High Flying in Manhattan: Removing a Backyard Tree by Crane

A property management company for whom we’ve done a number of difficult jobs, inherited a large dead tree when they took over a new location. They called us to remove the problem.

A neighbor later told me that the tree had been dead for 4 or 5 years. Because of the tree’s condition and location (in back of a row of brownstones in the Upper West Side), traditional forms of removal were not an option. So, we hired and worked with a 40 ton crane. The crane was parked on the street in front of the building; from there it could reach over the top of the buildings into the back yard and hold, and then lift, sections of the tree over the buildings.

cranecutting down

A neighbor later told me that the tree had been dead for 4 or 5 years. Because of the tree’s condition and location (in back of a row of brownstones in the Upper West Side), traditional forms of removal were not an option. So, we hired and worked with a 40 ton crane. The crane was parked on the street in front of the building; from there it could reach over the top of the buildings into the back yard and hold, and then lift, sections of the tree over the buildings.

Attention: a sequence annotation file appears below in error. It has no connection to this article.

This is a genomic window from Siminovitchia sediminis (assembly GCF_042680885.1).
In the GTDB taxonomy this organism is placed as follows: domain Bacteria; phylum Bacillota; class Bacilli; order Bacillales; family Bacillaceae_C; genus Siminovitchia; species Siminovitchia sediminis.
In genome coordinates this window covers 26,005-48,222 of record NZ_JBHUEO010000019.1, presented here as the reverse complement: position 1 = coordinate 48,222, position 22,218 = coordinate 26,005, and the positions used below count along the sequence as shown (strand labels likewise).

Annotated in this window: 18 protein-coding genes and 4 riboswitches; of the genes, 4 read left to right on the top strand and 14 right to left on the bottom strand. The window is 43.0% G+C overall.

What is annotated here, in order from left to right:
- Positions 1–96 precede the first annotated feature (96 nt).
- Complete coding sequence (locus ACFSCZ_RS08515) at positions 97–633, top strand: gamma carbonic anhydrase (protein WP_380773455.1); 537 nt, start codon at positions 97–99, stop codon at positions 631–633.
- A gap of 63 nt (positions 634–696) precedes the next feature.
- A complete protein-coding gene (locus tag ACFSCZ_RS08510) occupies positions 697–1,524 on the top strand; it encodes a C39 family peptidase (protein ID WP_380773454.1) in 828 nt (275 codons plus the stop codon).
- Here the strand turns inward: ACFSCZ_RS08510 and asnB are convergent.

deadtree

There was a problem with trying to remove this tree using traditional methods. Usually, we would use the main part of the tree as an anchor to support and lower pieces as they were cut. The cut pieces are dropped from their location until they are caught by the rigging we install. But at the moment they are caught, there is stress put on the trunk of the tree. If the stress is too great, the trunk will break and the whole tree — climber included — will come crashing down. We couldn’t take that chance with this tree. The climber was able to tie sections of the tree to the crane, make the cut, and have the crane bear the weight away. This way there was no shock to the trunk.

arboristtree

We do crane removals frequently, but this is the only one I have seen or heard of in the city where we had to reach over the top of a posh brownstone!

— Chris Busak, Arborist